An advanced copy of the draft resolution that will be debated next week by the European Parliament during a debate on rule of law in Malta shows MEPs are expected to express regret that developments in Malta in recent years have led to serious concerns about the rule of law, democracy and fundamental rights including freedom of the media and the independence of the police and judiciary.
The damning draft resolution, seen by this website, is an indictment of the government’s actions and omissions that have led to a persistent breach of European values.
At Tuesday’s debate, Euro-parliamentarians are expected to comment on the fact that serious allegations of corruption and breach of anti-money laundering and banking supervision obligations have not been investigated by the police in Malta.
They are expected to deem this a threat to the rule of law in Malta. The draft resolution speaks of specific regret about “the fact that there has been no police investigation to date in Malta of the revelations regarding the Panama Papers and Politically Exposed Persons in the leaked FIAU reports, and notes that some of those named in the FIAU reports remain part of the government”.
After almost three years of impunity, the European Parliament is now getting ready to effectively demand that Keith Schembri, Konrad Mizzi and the owner of Egrant should be under immediate investigation rather than part of the government.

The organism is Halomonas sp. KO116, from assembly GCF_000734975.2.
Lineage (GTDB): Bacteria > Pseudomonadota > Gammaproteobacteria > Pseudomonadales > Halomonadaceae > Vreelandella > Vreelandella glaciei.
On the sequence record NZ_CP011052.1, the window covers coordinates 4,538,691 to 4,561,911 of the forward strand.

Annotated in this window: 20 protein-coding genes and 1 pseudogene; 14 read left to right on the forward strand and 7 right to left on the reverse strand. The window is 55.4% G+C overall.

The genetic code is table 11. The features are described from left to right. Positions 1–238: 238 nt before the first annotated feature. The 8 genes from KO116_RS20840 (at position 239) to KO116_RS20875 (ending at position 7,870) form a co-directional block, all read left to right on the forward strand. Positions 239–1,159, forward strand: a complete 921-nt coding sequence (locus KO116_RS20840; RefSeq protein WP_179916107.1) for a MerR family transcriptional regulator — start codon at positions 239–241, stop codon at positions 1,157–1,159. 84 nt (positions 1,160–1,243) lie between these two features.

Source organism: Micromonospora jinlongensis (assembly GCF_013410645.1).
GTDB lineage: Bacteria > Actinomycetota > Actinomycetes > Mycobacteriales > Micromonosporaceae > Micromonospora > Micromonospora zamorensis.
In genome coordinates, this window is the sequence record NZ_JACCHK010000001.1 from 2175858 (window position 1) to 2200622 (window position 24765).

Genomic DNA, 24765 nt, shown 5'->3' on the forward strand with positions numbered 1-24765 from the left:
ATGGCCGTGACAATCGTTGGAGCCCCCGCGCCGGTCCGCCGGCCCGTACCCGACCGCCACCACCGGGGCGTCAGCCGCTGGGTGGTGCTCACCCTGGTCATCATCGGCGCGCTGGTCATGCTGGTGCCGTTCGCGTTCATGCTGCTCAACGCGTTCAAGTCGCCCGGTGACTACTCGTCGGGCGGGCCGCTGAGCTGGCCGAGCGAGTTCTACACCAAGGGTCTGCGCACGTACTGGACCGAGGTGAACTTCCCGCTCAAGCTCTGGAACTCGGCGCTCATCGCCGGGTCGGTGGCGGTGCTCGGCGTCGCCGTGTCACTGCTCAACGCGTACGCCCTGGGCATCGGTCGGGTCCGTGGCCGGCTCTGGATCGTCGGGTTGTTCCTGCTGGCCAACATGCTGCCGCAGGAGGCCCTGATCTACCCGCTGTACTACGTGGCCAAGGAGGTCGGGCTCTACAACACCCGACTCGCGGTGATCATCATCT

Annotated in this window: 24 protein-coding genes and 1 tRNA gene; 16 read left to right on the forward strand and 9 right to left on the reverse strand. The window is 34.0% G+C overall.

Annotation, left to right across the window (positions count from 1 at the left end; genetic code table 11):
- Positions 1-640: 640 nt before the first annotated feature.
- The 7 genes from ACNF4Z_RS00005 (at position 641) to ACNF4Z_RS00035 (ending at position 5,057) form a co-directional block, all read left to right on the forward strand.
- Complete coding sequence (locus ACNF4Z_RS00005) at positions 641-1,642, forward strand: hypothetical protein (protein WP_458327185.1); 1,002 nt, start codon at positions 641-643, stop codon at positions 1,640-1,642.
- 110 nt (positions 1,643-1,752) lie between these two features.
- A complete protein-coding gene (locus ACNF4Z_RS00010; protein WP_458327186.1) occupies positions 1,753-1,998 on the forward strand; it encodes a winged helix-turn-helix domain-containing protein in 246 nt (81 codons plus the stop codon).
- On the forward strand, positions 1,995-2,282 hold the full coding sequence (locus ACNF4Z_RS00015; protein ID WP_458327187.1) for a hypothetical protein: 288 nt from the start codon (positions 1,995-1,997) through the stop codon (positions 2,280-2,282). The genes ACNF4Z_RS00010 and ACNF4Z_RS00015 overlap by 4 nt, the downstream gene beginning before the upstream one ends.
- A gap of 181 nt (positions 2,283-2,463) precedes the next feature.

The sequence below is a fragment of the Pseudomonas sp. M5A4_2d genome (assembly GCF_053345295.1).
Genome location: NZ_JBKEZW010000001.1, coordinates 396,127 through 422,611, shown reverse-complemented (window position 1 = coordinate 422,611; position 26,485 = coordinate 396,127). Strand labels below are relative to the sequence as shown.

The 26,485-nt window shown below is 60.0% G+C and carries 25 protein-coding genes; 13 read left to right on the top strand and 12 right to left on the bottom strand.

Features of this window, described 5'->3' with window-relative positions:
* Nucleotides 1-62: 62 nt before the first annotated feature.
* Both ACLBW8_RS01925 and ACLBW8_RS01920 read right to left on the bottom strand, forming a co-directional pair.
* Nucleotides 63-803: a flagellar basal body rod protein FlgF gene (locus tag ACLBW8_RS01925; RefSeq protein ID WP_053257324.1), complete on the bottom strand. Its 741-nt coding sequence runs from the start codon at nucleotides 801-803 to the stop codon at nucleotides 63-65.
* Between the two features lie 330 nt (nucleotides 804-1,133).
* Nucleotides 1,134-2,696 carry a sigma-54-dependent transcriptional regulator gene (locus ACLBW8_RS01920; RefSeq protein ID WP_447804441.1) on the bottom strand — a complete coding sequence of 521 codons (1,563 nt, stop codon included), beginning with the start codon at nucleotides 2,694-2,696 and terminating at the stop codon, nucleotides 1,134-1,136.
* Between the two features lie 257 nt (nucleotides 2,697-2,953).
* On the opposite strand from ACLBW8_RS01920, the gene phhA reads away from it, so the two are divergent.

The European Parliament is also expected to express dismay at the “high politicisation” of regulatory institutions in Malta that are supposed to be independent of the government.
This European Parliament debate will be a defining time for Malta’s reputation in Europe and worldwide. For the first time since 1987 an elected chamber outside our country now seems set to explicitly admonish the government of this country for seeming to depart from the core values we used to call our own: the European values of freedom, democracy and the rule of law.
The draft resolution seen by this website calls on the Maltese authorities to investigate Pilatus Bank and to investigate the compliance of Nexia BT with anti-money laundering laws. They reiterate concerns about Malta selling passports and calls for the publication of the list of people who paid Malta for unhindered access to the EU.
The European Parliament is expected to frame its debate on rule of law in Malta in the foreground of a strong condemnation of the assassination of Daphne Caruana Galizia.
hough it calls on Malta’s government to deploy all necessary resources to bring her murders to justice, the resolution wants “an independent international investigation into the murder of Daphne Caruana Galizia”.
Having been left alone to be blown up by who knows who, the resolution calls on the authorities “to ensure the protection of journalists’ and whistleblowers’ personal safety and livelihoods”.
It demands the setting up of a “European Daphne Caruana Galizia prize for investigative journalism” to reward yearly outstanding investigative journalism in Europe. Because that is the regard our biċċa blogger was held in.